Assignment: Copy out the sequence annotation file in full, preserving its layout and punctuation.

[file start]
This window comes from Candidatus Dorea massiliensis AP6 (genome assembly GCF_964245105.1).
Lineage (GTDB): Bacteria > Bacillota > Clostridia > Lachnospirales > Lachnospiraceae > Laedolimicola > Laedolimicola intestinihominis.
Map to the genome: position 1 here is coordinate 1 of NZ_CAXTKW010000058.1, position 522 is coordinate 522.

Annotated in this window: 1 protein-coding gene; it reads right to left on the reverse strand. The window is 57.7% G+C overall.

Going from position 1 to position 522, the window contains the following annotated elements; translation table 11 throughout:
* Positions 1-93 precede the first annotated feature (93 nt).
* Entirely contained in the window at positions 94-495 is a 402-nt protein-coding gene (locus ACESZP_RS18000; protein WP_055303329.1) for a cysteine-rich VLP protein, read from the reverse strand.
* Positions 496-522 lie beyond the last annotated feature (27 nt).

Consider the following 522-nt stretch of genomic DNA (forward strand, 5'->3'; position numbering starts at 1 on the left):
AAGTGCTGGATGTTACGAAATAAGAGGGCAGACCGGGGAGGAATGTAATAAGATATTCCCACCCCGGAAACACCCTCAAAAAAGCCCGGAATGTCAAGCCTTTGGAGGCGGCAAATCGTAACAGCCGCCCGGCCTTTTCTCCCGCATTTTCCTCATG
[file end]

This window comes from Candidatus Dorea massiliensis AP6 (genome assembly GCF_964245105.1).
Lineage (GTDB): Bacteria > Bacillota > Clostridia > Lachnospirales > Lachnospiraceae > Laedolimicola > Laedolimicola intestinihominis.
Map to the genome: position 1 here is coordinate 1 of NZ_CAXTKW010000058.1, position 522 is coordinate 522.

Annotated in this window: 1 protein-coding gene; it reads right to left on the reverse strand. The window is 57.7% G+C overall.

Going from position 1 to position 522, the window contains the following annotated elements; translation table 11 throughout:
* Positions 1-93 precede the first annotated feature (93 nt).
* Entirely contained in the window at positions 94-495 is a 402-nt protein-coding gene (locus ACESZP_RS18000; protein WP_055303329.1) for a cysteine-rich VLP protein, read from the reverse strand.
* Positions 496-522 lie beyond the last annotated feature (27 nt).

Consider the following 522-nt stretch of genomic DNA (forward strand, 5'->3'; position numbering starts at 1 on the left):
AAGTGCTGGATGTTACGAAATAAGAGGGCAGACCGGGGAGGAATGTAATAAGATATTCCCACCCCGGAAACACCCTCAAAAAAGCCCGGAATGTCAAGCCTTTGGAGGCGGCAAATCGTAACAGCCGCCCGGCCTTTTCTCCCGCATTTTCCTCATG